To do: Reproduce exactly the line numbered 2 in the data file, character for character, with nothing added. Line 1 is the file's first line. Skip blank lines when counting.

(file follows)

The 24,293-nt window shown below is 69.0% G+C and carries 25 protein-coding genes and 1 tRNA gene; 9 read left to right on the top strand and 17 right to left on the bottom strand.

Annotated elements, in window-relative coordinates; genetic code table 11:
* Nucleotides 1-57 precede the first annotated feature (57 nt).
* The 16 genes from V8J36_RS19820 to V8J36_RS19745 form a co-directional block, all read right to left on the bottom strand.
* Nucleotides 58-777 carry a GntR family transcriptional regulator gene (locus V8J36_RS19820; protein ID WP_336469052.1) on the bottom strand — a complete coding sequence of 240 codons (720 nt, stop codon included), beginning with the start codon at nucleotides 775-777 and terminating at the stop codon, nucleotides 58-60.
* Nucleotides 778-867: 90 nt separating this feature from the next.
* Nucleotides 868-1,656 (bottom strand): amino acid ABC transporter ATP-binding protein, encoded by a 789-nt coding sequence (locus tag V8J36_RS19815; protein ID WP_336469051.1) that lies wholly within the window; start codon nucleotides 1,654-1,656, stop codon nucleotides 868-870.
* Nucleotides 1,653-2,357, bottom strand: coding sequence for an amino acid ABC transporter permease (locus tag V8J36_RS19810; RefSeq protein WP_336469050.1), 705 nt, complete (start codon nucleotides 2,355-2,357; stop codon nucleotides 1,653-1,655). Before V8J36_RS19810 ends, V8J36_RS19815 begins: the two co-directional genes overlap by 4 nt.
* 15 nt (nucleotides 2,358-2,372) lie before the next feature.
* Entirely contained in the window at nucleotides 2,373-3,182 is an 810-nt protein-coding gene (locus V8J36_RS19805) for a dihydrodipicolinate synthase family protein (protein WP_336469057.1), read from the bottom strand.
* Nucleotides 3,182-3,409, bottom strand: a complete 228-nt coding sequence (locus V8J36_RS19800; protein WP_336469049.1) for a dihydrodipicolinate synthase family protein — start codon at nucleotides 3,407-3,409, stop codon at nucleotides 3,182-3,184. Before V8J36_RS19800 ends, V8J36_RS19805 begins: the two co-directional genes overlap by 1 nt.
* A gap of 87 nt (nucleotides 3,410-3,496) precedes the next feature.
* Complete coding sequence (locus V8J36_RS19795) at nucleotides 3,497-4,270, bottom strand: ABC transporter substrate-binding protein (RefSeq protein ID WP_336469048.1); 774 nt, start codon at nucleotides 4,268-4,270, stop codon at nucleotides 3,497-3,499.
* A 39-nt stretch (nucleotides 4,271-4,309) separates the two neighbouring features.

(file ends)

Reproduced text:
Annotated elements, in window-relative coordinates; genetic code table 11: